[Cussens, 2017] J. Cussens, M. Järvisalo, J. H. Korhonen, and M. Bartlett. Bayesian network structure learning with integer programming: Polytopes, facets and complexity, Journal of Artificial Intelligence Research, vol. 58, pp. 185–229, 2017.

[Kratochvíl, 2022] F. Kratochvíl, V. Kratochvíl, and J. Vomlel, Learning Noisy-Or Networks with an Application in Linguistics, In Proceedings of The 11th International Conference on Probabilistic Graphical Models (PGM 2022), Proceedings of Machine Learning Research (PMLR), vol. 186, pp. 277-288, 2022.

[Plajner, 2020] M. Plajner and J. Vomlel, Learning bipartite Bayesian networks under monotonicity restrictions, Int. J. of General Systems, Vol. 49, No. 1, pp. 88-111, 2020.

[Plajner, 2021] M. Plajner, J. Vomlel, Bayesian Networks for the Test Score Prediction: A Case Study on a Math Graduation Exam. In: Vejnarová J., Wilson N. (eds) Symbolic and Quantitative Approaches to Reasoning with Uncertainty. ECSQARU 2021. Lecture Notes in Computer Science, vol 12897. Springer, Cham, 2021.

[Vomlel, 2012] J. Vomlel, Bayesian networks in educational testing, International Journal of Uncertainty, Fuzziness and Knowledge Based Systems, Vol. 12, Supplementary Issue 1, 2004, pp. 83-100.

Topics for MSc and Bc Thesis

Sleep analysis is a traditional application area of ​​probabilistic methods. Typical examples are Hidden Markov Models and their generalizations - Dynamic Bayesian Networks [1]. Recently, models from the neural network family have been applied in this area: convolutional neural networks [2], recurrent deep neural networks [3,4]. A special case of recurrent networks are long short-term memory neural networks [5]. Bayesian networks usually do not achieve the quality of prediction of deep neural networks, but their advantage is the ability to provide an explanation of their conclusions. In the diploma thesis [6], dynamic Bayesian networks were modified by relaxing the assumption of time invariance (i.e. stationarity) of parameters so that the probabilities in the transition matrix depended on the length of stay in a given sleep phase. The aim of this work will be to further improve dynamic Bayesian networks by including the detection of several sleep phenomena such as awakening (sleep arousals) [7], K-complexes and spindles. The proposed method will be tested and compared with other methods used in this area, such as Random Forests and the Support Vector Machines method. Extensive data from the Sleep Heart Health Study (SHHS) [8] containing sleep data from 5804 adults will be used for comparisons.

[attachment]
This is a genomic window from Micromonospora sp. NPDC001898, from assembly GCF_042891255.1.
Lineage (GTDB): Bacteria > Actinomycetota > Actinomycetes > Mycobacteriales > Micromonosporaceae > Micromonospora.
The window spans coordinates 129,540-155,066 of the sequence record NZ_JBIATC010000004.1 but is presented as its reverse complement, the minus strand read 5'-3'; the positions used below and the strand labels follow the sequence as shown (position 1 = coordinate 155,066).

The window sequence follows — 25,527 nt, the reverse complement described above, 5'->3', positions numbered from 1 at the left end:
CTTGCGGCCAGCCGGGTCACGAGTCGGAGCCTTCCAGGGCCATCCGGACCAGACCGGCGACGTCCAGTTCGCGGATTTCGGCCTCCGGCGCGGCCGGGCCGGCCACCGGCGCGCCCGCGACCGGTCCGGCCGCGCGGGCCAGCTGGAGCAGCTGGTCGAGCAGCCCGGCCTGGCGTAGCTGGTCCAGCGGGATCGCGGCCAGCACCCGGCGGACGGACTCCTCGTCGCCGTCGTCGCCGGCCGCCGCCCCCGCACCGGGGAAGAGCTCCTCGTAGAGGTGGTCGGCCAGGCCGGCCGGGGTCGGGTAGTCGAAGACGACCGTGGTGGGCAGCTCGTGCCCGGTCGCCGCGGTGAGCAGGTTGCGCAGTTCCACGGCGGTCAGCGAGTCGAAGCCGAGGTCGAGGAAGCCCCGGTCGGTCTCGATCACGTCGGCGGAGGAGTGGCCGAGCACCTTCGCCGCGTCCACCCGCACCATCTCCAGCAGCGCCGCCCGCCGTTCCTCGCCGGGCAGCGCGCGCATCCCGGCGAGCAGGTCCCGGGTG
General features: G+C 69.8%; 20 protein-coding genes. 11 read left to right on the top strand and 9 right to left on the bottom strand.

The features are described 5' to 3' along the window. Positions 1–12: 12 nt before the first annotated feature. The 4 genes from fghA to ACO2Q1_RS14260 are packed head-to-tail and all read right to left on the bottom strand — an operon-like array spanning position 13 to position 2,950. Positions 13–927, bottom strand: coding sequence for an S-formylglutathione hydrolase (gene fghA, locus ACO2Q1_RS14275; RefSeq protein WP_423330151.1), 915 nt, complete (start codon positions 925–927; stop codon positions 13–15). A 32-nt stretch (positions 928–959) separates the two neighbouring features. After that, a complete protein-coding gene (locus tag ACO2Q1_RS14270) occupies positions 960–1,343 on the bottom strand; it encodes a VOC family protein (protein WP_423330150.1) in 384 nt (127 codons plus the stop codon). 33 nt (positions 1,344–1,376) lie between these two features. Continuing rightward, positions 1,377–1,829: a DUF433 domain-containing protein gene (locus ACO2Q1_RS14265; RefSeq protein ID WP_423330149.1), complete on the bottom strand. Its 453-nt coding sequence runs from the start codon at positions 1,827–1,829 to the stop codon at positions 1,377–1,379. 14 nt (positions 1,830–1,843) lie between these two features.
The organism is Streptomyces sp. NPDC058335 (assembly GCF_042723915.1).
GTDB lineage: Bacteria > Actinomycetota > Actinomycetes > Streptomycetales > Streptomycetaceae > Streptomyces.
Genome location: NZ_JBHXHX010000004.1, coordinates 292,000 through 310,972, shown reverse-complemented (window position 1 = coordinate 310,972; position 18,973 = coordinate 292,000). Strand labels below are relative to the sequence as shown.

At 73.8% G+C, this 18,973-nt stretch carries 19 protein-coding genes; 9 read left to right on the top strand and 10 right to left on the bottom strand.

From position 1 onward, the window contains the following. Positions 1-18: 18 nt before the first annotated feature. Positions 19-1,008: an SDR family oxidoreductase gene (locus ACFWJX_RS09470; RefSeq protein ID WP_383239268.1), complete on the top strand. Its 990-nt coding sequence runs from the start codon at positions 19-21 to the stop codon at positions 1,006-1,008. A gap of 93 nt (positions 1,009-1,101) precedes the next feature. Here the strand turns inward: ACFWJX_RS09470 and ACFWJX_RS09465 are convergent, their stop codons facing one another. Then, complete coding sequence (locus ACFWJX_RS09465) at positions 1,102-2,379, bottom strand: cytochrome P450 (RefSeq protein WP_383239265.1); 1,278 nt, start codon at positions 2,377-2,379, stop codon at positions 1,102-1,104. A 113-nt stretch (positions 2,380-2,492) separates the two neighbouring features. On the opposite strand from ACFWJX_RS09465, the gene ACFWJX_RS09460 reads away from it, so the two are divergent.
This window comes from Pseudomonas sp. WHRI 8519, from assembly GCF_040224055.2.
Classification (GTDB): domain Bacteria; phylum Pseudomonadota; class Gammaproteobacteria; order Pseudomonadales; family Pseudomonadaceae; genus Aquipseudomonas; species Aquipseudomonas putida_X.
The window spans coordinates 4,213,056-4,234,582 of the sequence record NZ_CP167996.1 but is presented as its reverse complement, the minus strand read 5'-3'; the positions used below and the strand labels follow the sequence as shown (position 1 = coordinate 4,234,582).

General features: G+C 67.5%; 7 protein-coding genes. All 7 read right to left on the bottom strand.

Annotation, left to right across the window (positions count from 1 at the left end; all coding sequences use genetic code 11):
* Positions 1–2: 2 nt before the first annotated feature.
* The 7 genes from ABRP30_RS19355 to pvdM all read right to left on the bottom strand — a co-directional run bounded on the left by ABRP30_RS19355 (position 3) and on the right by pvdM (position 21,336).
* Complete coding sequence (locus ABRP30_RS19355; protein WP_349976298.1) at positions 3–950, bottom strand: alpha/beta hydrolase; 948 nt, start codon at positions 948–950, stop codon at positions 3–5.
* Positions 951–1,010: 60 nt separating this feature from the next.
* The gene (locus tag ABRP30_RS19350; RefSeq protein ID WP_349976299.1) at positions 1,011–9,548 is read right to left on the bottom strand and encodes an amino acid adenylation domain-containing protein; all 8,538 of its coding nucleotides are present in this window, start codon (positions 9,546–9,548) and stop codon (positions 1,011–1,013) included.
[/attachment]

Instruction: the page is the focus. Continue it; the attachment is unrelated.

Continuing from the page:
More than half of the world's languages are at risk and a large number are expected to die out this century. Such languages usually do not have a written form and at the same time it is not clear how much data needs to be collected in order to reliably capture their complex nature. Moreover, such languages are often studied by only one linguist, which casts doubt on the objectivity of the conclusions drawn and the credibility of the description. The aim of the work is the application of machine learning methods [1] in order to speed up and improve the analysis of endangered languages [2]. In cooperation with linguists from the Faculty of Arts of Palacký University in Olomouc, the work would focus on the issue of verb classes in Indonesian and two endangered Papuan languages Abui and Sawila [3]. Due to their typological properties, these languages are important for the question of verb classes.